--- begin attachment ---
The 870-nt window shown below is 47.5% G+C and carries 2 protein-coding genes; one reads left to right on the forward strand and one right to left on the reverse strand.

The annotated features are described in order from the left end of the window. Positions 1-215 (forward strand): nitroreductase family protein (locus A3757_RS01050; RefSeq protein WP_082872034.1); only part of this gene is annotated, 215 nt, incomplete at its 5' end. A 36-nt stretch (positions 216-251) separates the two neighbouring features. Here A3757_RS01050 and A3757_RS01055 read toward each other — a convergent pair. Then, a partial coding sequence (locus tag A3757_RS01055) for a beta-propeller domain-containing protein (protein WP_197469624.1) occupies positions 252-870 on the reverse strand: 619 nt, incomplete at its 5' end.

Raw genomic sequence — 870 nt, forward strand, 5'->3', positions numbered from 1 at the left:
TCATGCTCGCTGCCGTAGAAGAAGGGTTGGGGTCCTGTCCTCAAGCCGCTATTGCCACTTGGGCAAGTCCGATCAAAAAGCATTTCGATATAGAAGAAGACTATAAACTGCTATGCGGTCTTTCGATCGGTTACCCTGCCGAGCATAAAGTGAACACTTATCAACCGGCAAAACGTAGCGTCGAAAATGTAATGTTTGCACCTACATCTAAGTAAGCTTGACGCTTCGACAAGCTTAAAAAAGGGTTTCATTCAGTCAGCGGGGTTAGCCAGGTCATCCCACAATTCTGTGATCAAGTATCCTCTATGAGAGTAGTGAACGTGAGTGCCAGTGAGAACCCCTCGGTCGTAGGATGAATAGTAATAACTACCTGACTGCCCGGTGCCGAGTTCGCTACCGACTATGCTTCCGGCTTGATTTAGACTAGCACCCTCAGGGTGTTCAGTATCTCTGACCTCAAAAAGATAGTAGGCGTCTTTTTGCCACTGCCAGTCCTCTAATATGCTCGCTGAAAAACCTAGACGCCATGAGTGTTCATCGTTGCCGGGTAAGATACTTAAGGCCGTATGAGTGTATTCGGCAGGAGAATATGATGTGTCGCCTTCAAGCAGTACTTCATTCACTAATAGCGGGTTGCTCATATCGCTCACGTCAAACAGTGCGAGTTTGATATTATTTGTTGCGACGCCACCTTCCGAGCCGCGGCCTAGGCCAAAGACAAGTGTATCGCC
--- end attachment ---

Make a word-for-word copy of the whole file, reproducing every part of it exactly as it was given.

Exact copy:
The 870-nt window shown below is 47.5% G+C and carries 2 protein-coding genes; one reads left to right on the forward strand and one right to left on the reverse strand.

The annotated features are described in order from the left end of the window. Positions 1-215 (forward strand): nitroreductase family protein (locus A3757_RS01050; RefSeq protein WP_082872034.1); only part of this gene is annotated, 215 nt, incomplete at its 5' end. A 36-nt stretch (positions 216-251) separates the two neighbouring features. Here A3757_RS01050 and A3757_RS01055 read toward each other — a convergent pair. Then, a partial coding sequence (locus tag A3757_RS01055) for a beta-propeller domain-containing protein (protein WP_197469624.1) occupies positions 252-870 on the reverse strand: 619 nt, incomplete at its 5' end.

Raw genomic sequence — 870 nt, forward strand, 5'->3', positions numbered from 1 at the left:
TCATGCTCGCTGCCGTAGAAGAAGGGTTGGGGTCCTGTCCTCAAGCCGCTATTGCCACTTGGGCAAGTCCGATCAAAAAGCATTTCGATATAGAAGAAGACTATAAACTGCTATGCGGTCTTTCGATCGGTTACCCTGCCGAGCATAAAGTGAACACTTATCAACCGGCAAAACGTAGCGTCGAAAATGTAATGTTTGCACCTACATCTAAGTAAGCTTGACGCTTCGACAAGCTTAAAAAAGGGTTTCATTCAGTCAGCGGGGTTAGCCAGGTCATCCCACAATTCTGTGATCAAGTATCCTCTATGAGAGTAGTGAACGTGAGTGCCAGTGAGAACCCCTCGGTCGTAGGATGAATAGTAATAACTACCTGACTGCCCGGTGCCGAGTTCGCTACCGACTATGCTTCCGGCTTGATTTAGACTAGCACCCTCAGGGTGTTCAGTATCTCTGACCTCAAAAAGATAGTAGGCGTCTTTTTGCCACTGCCAGTCCTCTAATATGCTCGCTGAAAAACCTAGACGCCATGAGTGTTCATCGTTGCCGGGTAAGATACTTAAGGCCGTATGAGTGTATTCGGCAGGAGAATATGATGTGTCGCCTTCAAGCAGTACTTCATTCACTAATAGCGGGTTGCTCATATCGCTCACGTCAAACAGTGCGAGTTTGATATTATTTGTTGCGACGCCACCTTCCGAGCCGCGGCCTAGGCCAAAGACAAGTGTATCGCC